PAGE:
Yeah, that’s a good way to put it. I don’t have a problem saying I wanted to make a statement in that regard, I didn’t want it to be anachronistic, like being a garage rock band is—nothing against garage rock, but I didn’t want to be specifically referenced, anachronistic in my references or anything. I just wanted to express the sounds that I was making in a way that I loved, and that are explicitly not this other thing, I think. Maybe that’s more the issue.

Yeah. So when you say that you were eager not to have that sort of over-familiar drum sound for example, how much of the challenge was figuring out your own engineering chops, to avoid it? How many times did you have to revise it?

Oh, I was trying the whole time. I started demoing stuff for this, straight through and after The Brutalist Bricks record, which is going on, the making of that record was nine years now, going on 10. I was working the whole time, get a little bit of money here, do a little bit of research there, put a track down, the one mic that I think I want on Ebay. Figure out how to place it there, figure out how to EQ it over here. I even had my usual drummer, Chris [Wilson] come in and track most of the drums on the record.

In a gesture that I thought was very magnanimous toward the universe, and in the spirit of how I more want to be as person, he came to my place and he was like, “You want me to just play your drums? They’re all set up and miked and everything.” And I was like, “You know what? No. Let’s just do you. You set up this stuff the way you want it, you play the way you want to play, and I’ll work with it.”

It all sounded great in the room, and then I got back and realized that I should have done a lot more pre-production on his drums. Because there was no way that I wasn’t getting—the basic sound of the drums was much more modern and rimshot-y, and loudly played. This is not a reflection on Chris, this is a reflection on me as an engineer. I really had to spend a lot of time, and I learned a lot about 8-10, 6-10, 12k frequencies. And how to work with them on a snare drum. It was a big part of it.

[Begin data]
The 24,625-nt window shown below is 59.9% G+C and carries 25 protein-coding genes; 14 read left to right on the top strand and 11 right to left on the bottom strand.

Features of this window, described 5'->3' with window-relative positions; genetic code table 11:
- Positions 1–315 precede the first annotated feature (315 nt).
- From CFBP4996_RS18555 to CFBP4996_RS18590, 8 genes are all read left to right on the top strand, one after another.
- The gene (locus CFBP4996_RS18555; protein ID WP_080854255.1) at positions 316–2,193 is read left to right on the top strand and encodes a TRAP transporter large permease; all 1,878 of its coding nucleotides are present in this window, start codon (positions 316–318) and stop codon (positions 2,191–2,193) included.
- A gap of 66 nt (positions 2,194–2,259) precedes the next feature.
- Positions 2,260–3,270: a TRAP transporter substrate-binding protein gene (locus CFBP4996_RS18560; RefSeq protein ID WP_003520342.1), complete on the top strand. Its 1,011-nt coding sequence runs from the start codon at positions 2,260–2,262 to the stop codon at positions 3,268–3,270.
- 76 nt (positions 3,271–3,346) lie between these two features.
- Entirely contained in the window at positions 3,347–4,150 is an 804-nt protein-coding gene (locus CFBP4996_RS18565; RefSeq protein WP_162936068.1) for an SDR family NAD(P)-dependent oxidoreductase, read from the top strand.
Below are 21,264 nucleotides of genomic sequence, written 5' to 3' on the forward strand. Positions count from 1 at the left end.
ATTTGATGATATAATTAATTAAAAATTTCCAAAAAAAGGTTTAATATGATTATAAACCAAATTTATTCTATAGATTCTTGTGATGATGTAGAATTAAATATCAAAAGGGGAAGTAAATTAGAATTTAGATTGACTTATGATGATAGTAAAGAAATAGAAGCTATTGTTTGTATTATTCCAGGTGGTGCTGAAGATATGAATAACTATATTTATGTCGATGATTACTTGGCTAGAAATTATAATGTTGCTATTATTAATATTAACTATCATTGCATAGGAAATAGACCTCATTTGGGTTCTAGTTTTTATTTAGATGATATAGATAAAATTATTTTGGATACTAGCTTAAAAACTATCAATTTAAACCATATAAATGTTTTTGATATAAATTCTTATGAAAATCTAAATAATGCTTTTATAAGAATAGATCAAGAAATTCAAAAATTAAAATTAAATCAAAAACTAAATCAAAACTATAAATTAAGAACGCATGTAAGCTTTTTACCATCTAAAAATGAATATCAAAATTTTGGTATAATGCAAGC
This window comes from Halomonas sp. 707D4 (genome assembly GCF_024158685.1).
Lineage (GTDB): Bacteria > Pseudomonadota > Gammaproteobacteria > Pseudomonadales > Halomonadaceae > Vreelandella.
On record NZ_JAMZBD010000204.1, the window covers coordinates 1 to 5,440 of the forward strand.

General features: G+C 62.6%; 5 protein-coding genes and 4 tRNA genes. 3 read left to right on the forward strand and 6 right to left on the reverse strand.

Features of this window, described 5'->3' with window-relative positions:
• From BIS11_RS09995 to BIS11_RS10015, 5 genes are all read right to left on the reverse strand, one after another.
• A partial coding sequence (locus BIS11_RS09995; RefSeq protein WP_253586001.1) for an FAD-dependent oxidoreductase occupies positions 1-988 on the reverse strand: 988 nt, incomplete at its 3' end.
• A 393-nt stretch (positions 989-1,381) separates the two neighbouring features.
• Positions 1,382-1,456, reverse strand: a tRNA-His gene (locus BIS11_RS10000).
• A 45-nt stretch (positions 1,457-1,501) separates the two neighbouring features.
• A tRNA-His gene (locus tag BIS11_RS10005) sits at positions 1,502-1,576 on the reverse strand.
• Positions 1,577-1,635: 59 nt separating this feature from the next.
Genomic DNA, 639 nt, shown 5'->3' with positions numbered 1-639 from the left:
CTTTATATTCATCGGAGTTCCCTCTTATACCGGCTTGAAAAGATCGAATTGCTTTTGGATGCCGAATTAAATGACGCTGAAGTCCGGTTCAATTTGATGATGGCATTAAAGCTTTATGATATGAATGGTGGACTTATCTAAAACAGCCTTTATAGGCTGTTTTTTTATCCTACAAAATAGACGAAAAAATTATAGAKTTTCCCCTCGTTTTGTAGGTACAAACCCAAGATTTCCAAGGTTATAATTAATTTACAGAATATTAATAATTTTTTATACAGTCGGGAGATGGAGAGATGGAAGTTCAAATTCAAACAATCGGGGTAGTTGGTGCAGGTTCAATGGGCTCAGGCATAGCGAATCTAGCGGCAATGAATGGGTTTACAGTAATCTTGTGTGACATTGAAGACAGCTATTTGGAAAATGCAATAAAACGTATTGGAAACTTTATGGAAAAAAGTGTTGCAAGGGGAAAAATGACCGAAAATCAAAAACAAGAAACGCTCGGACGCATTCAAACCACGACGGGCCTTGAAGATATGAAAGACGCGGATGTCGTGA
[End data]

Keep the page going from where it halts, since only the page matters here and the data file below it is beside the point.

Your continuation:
Is this something you have been terribly interested in before? Were you always an amateur-to-semi-pro engineer, or did you like working with producers before because you didn’t have to worry about that?

I actually only worked with a producer once—well, that’s not true. I only worked with a producer who wasn’t already a friend once, on one record. And that turned out great, but it was the most I’ve ever been removed from the process. I have always liked having my hands in the dough, in the pie. But I always wished I knew more, I always really wished I knew how to really do it more.

I did a couple of records with Brendan Canty [of Fugazi], and working with him, I was there for every step of the process, but I wasn’t actually setting the mics up or anything. He speaks a real similar musical language, so I could say something to him and he would be able to interpret my obscure metaphor for how something should sound. But I did always really want to know. I really always did want to know how to do that myself. That was not an unwelcome part of the process.

I guess this is sort of an inevitable question, but I know you’re still in the thick of things, even though you’re on a little 10-day break, but do you have a sense of the future, beyond this record?

I really don’t, I don’t. Here’s what I know, I know that I feel really good about this particular chapter that’s happening right now. I know that I want to, I’m actually doing things in a real old, though I started this off with a Kickstarter, I’m doing things in a real maximalist old model way right now, because I can thanks to Kickstarter. I’m actually looking at radio, I’m actually traveling with a six-piece band, that I would never have been able to afford otherwise.

I’m taking, as far as the future goes, I’m taking the opportunity right now. Even just to go into the record, I made a double record with this elaborate artwork that I’m so psyched to have been able to put this piece of physical art out into the world. I’m doing what I can with what I’ve got right now, and yeah, I hope that I’ll be able to keep doing it. But part of the reason why I’m approaching this as maximally as I am right now, is because I’m under no illusions that I’m gonna be able to do it exactly this way again. That’s not super hopeful, but it’s also not bleak, it’s just realistic.

For some people it has been difficult to unlearn the old notion that you tour, and tour, and tour, and tour all the time, and then after three or four tours, you can maybe play in a slightly bigger place. And this idea that there is slow, steady growth to be found. Again I’m sure that is technically possible… actually, I’m not sure it’s technically possible. It seems like it must be technically possible. But it’s no longer the rule.